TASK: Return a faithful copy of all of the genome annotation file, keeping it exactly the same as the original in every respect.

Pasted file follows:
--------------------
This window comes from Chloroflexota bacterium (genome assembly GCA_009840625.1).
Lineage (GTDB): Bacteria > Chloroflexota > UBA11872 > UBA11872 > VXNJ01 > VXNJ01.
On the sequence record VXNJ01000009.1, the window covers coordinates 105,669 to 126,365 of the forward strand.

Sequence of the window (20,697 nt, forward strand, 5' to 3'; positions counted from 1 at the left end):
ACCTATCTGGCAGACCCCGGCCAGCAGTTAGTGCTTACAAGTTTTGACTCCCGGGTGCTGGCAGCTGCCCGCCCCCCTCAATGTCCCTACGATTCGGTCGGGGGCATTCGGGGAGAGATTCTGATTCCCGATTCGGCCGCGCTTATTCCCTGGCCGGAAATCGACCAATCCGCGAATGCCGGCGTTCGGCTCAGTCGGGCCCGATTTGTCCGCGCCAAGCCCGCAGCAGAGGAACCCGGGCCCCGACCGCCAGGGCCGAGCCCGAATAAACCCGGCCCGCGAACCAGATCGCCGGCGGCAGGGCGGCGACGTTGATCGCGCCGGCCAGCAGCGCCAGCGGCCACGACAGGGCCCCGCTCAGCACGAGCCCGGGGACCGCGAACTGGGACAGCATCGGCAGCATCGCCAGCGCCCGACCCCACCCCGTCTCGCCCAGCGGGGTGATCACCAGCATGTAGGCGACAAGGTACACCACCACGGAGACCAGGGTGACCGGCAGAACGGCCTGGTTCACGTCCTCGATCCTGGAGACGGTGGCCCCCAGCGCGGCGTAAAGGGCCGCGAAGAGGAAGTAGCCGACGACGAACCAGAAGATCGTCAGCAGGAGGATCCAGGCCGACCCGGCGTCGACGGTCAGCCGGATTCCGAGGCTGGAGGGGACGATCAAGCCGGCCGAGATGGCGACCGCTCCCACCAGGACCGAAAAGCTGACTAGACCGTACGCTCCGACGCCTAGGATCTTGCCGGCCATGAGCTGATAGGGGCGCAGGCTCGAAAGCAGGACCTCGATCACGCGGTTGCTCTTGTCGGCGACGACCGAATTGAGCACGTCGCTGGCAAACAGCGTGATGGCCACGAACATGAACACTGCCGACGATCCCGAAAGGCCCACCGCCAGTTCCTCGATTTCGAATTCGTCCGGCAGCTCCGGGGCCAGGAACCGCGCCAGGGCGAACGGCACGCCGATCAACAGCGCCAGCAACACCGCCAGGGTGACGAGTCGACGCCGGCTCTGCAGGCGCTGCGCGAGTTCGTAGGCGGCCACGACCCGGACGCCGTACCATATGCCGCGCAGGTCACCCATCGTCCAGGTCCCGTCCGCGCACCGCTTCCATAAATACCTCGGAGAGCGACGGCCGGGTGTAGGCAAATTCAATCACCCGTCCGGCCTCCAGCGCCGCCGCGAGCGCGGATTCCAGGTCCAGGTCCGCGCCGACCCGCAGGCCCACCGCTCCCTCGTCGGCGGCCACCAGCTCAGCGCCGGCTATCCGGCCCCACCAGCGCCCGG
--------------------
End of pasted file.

This window comes from Chloroflexota bacterium (genome assembly GCA_009840625.1).
Lineage (GTDB): Bacteria > Chloroflexota > UBA11872 > UBA11872 > VXNJ01 > VXNJ01.
On the sequence record VXNJ01000009.1, the window covers coordinates 105,669 to 126,365 of the forward strand.

Sequence of the window (20,697 nt, forward strand, 5' to 3'; positions counted from 1 at the left end):
ACCTATCTGGCAGACCCCGGCCAGCAGTTAGTGCTTACAAGTTTTGACTCCCGGGTGCTGGCAGCTGCCCGCCCCCCTCAATGTCCCTACGATTCGGTCGGGGGCATTCGGGGAGAGATTCTGATTCCCGATTCGGCCGCGCTTATTCCCTGGCCGGAAATCGACCAATCCGCGAATGCCGGCGTTCGGCTCAGTCGGGCCCGATTTGTCCGCGCCAAGCCCGCAGCAGAGGAACCCGGGCCCCGACCGCCAGGGCCGAGCCCGAATAAACCCGGCCCGCGAACCAGATCGCCGGCGGCAGGGCGGCGACGTTGATCGCGCCGGCCAGCAGCGCCAGCGGCCACGACAGGGCCCCGCTCAGCACGAGCCCGGGGACCGCGAACTGGGACAGCATCGGCAGCATCGCCAGCGCCCGACCCCACCCCGTCTCGCCCAGCGGGGTGATCACCAGCATGTAGGCGACAAGGTACACCACCACGGAGACCAGGGTGACCGGCAGAACGGCCTGGTTCACGTCCTCGATCCTGGAGACGGTGGCCCCCAGCGCGGCGTAAAGGGCCGCGAAGAGGAAGTAGCCGACGACGAACCAGAAGATCGTCAGCAGGAGGATCCAGGCCGACCCGGCGTCGACGGTCAGCCGGATTCCGAGGCTGGAGGGGACGATCAAGCCGGCCGAGATGGCGACCGCTCCCACCAGGACCGAAAAGCTGACTAGACCGTACGCTCCGACGCCTAGGATCTTGCCGGCCATGAGCTGATAGGGGCGCAGGCTCGAAAGCAGGACCTCGATCACGCGGTTGCTCTTGTCGGCGACGACCGAATTGAGCACGTCGCTGGCAAACAGCGTGATGGCCACGAACATGAACACTGCCGACGATCCCGAAAGGCCCACCGCCAGTTCCTCGATTTCGAATTCGTCCGGCAGCTCCGGGGCCAGGAACCGCGCCAGGGCGAACGGCACGCCGATCAACAGCGCCAGCAACACCGCCAGGGTGACGAGTCGACGCCGGCTCTGCAGGCGCTGCGCGAGTTCGTAGGCGGCCACGACCCGGACGCCGTACCATATGCCGCGCAGGTCACCCATCGTCCAGGTCCCGTCCGCGCACCGCTTCCATAAATACCTCGGAGAGCGACGGCCGGGTGTAGGCAAATTCAATCACCCGTCCGGCCTCCAGCGCCGCCGCGAGCGCGGATTCCAGGTCCAGGTCCGCGCCGACCCGCAGGCCCACCGCTCCCTCGTCGGCGGCCACCAGCTCAGCGCCGGCTATCCGGCCCCACCAGCGCCCGG